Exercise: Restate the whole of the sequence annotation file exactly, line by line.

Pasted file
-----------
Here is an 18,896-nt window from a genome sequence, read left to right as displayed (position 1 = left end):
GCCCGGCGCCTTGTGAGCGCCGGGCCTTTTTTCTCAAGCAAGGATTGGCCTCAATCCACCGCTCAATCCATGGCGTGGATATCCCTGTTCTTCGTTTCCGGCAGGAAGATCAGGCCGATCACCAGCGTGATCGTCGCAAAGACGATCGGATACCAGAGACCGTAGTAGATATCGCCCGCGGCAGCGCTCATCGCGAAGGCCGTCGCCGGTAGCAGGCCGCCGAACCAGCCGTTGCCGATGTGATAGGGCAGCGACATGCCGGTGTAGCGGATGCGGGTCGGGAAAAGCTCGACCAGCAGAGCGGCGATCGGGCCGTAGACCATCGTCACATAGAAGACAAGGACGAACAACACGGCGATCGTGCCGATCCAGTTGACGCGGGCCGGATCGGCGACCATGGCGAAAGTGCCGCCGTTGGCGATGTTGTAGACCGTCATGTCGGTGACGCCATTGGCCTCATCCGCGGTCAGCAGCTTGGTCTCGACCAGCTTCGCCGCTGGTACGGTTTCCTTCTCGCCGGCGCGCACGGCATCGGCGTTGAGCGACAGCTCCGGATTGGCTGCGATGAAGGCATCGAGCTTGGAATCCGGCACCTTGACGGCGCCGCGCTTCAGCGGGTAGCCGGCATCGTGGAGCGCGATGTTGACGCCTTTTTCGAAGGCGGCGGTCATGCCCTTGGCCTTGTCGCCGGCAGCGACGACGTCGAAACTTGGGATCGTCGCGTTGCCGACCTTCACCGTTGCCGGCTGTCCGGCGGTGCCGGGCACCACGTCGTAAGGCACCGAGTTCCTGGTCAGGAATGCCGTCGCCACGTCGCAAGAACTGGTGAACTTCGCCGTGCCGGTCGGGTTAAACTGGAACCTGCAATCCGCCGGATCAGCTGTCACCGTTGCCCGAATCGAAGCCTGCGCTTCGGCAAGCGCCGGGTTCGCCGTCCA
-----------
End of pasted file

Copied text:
Here is an 18,896-nt window from a genome sequence, read left to right as displayed (position 1 = left end):
GCCCGGCGCCTTGTGAGCGCCGGGCCTTTTTTCTCAAGCAAGGATTGGCCTCAATCCACCGCTCAATCCATGGCGTGGATATCCCTGTTCTTCGTTTCCGGCAGGAAGATCAGGCCGATCACCAGCGTGATCGTCGCAAAGACGATCGGATACCAGAGACCGTAGTAGATATCGCCCGCGGCAGCGCTCATCGCGAAGGCCGTCGCCGGTAGCAGGCCGCCGAACCAGCCGTTGCCGATGTGATAGGGCAGCGACATGCCGGTGTAGCGGATGCGGGTCGGGAAAAGCTCGACCAGCAGAGCGGCGATCGGGCCGTAGACCATCGTCACATAGAAGACAAGGACGAACAACACGGCGATCGTGCCGATCCAGTTGACGCGGGCCGGATCGGCGACCATGGCGAAAGTGCCGCCGTTGGCGATGTTGTAGACCGTCATGTCGGTGACGCCATTGGCCTCATCCGCGGTCAGCAGCTTGGTCTCGACCAGCTTCGCCGCTGGTACGGTTTCCTTCTCGCCGGCGCGCACGGCATCGGCGTTGAGCGACAGCTCCGGATTGGCTGCGATGAAGGCATCGAGCTTGGAATCCGGCACCTTGACGGCGCCGCGCTTCAGCGGGTAGCCGGCATCGTGGAGCGCGATGTTGACGCCTTTTTCGAAGGCGGCGGTCATGCCCTTGGCCTTGTCGCCGGCAGCGACGACGTCGAAACTTGGGATCGTCGCGTTGCCGACCTTCACCGTTGCCGGCTGTCCGGCGGTGCCGGGCACCACGTCGTAAGGCACCGAGTTCCTGGTCAGGAATGCCGTCGCCACGTCGCAAGAACTGGTGAACTTCGCCGTGCCGGTCGGGTTAAACTGGAACCTGCAATCCGCCGGATCAGCTGTCACCGTTGCCCGAATCGAAGCCTGCGCTTCGGCAAGCGCCGGGTTCGCCGTCCA